The stock markets are a popular place for investors to place their savings. Typically, in periods of low interest rates, those who invest in stocks and shares will yield more attractive returns than those with a savings account.
With the exponential growth of the internet, it is now easier than ever to trade stocks and shares online. Not only through stock brokers, but banks as well now offer online trading accounts, letting you buy and sell listed shares.
Our guide will show you how to invest in stocks and shares. Once completed, you’ll understand:
- What stocks and shares are?
- What you can invest in
- Typical fees when you invest in stocks and shares
- Dividends and the positive effects of compounding
- Tax efficient ways to invest in stocks and shares
- Why diversification is important
So, what are stocks and shares?
A stock is a share in the ownership of a company. Each share will represent a claim on the company’s assets and earnings. As you acquire more shares, your ownership stake in the company becomes greater.
Ownership of a company’s shares gives you the right to vote in shareholder meetings, receive dividends if and when they are distributed, and give you the right to sell your shares to somebody else.
Being a shareholder means that you are entitled to a portion of that company’s profits, which forms the cornerstone of a stock’s value. The more shares you own, the larger the portion of the profits you get.
However, there are a number of stocks that do not pay out dividends – some businesses prefer to reinvest their profits back into growing the company rather than paying it directly to their shareholders. These retained earnings will be reflected in the value of a stock where investors feel the business is using this re-investment of profits to grow the business successfully.
Now, the price of any given share will rise or fall according to the laws of supply and demand, driven by the perceived attractiveness of the company, its products and services and their subsequent performance.
A successful investor will pick stocks that other investors are likely to desire in the future.
How to invest in stocks and shares?
There are thousands of shares available to trade. Investors tend to prefer to buy and sell shares in their home country, but many now trade the big share markets like the US, UK, and Japan.
Increasingly we’re seeing the emergence of massive international companies with a global presence which, although they may be listed on a specific market, have operations – and exposure – around the world. Just because a company is listed in the UK does not mean it is a UK company.
Take a look at the FTSE 100, the benchmark UK stock index, and you will see many companies that are not even British. The choice of market by the listing company may be dictated by the company’s ability to raise money on that market – via an IPO (Initial Public Offering) – rather than the country in which it does business. Companies can be listed on multiple exchanges as a result.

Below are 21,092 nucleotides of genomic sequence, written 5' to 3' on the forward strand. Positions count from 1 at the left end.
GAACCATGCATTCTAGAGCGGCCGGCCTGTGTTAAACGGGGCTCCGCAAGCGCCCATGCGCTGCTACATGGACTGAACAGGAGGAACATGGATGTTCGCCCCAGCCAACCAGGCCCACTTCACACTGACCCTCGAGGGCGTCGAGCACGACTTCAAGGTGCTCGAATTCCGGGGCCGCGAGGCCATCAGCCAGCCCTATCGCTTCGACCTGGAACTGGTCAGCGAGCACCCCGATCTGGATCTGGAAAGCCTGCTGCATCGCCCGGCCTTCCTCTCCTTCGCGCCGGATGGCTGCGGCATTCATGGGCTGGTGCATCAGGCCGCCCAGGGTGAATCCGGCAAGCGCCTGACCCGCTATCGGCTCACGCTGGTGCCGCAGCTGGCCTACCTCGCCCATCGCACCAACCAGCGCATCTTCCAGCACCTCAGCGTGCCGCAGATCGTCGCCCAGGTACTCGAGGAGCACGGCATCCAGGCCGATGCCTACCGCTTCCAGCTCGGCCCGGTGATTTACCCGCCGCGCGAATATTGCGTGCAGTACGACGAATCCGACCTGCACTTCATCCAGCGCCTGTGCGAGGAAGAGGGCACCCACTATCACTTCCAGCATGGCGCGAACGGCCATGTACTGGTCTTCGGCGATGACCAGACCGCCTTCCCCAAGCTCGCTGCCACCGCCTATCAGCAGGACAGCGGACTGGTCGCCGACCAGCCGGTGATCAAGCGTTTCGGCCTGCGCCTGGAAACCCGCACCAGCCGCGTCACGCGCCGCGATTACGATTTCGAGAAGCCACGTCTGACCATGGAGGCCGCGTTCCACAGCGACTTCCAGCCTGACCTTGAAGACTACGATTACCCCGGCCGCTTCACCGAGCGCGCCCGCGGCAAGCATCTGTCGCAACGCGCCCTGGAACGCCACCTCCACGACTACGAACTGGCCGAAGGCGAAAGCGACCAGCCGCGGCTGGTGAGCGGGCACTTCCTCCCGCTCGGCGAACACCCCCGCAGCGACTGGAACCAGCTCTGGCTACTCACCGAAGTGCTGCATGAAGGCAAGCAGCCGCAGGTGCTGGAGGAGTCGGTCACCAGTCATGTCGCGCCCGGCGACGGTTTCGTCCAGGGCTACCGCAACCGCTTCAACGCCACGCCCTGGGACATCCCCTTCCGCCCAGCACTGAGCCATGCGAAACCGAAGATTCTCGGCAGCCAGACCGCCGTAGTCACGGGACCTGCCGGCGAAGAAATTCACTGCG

Companies are often classified according to their size. Large cap, or ‘blue chip’ companies are considered to be the biggest and most secure, usually with a market capitalisation (the value of their total listed shares) in excess of $5 billion. Below these are the mid cap companies, worth between $2 billion and $5 billion. Below $2 billion and you’re in the world of small cap firms, the potential giants of tomorrow, potential acquisition targets, or tomorrow’s bankruptcy headline.
Small cap investing is a riskier business than buying blue chip shares, but the possible gains can also be larger. Small caps are also rarely tracked by analysts, which means the price is more likely to change suddenly on company news. We review small-Cap stocks where we feel they are well positioned for growth. You can find them here.
Invest in International stocks and shares
It is possible to trade foreign shares online as well, but this can be more expensive. In addition, you take on the additional currency risk – the change between your investing currency and the currency of the market you are trading. This can cut both ways, sometimes enhancing the value of your foreign shares, and sometimes eroding it.
How much does it cost to invest in stocks and shares?
Typically, investors will pay a fee for each transaction they make, whether that’s a purchase or a sale. Fee’s vary depending on your stockbroker and it’s important to consider how regularly you will trade shares, as each transaction will impact any profits you make from share price growth or dividends.
If you are planning to make regular trades, many brokers will offer active trader rates designed to help you increase your profits. However, you will need to make a minimum number of trades in order to qualify for these attractive rates.
Stockbrokers may also charge annual fees to offset their administrative fees. Look out for these annual charges and make sure you understand the likely cost of depositing your money with your chosen stockbroker. You’ll find that some stockbrokers will limit the amount of annual fees their clients pay – a position that will help you to keep track of your costs.
Dividends and the positive effects of compounding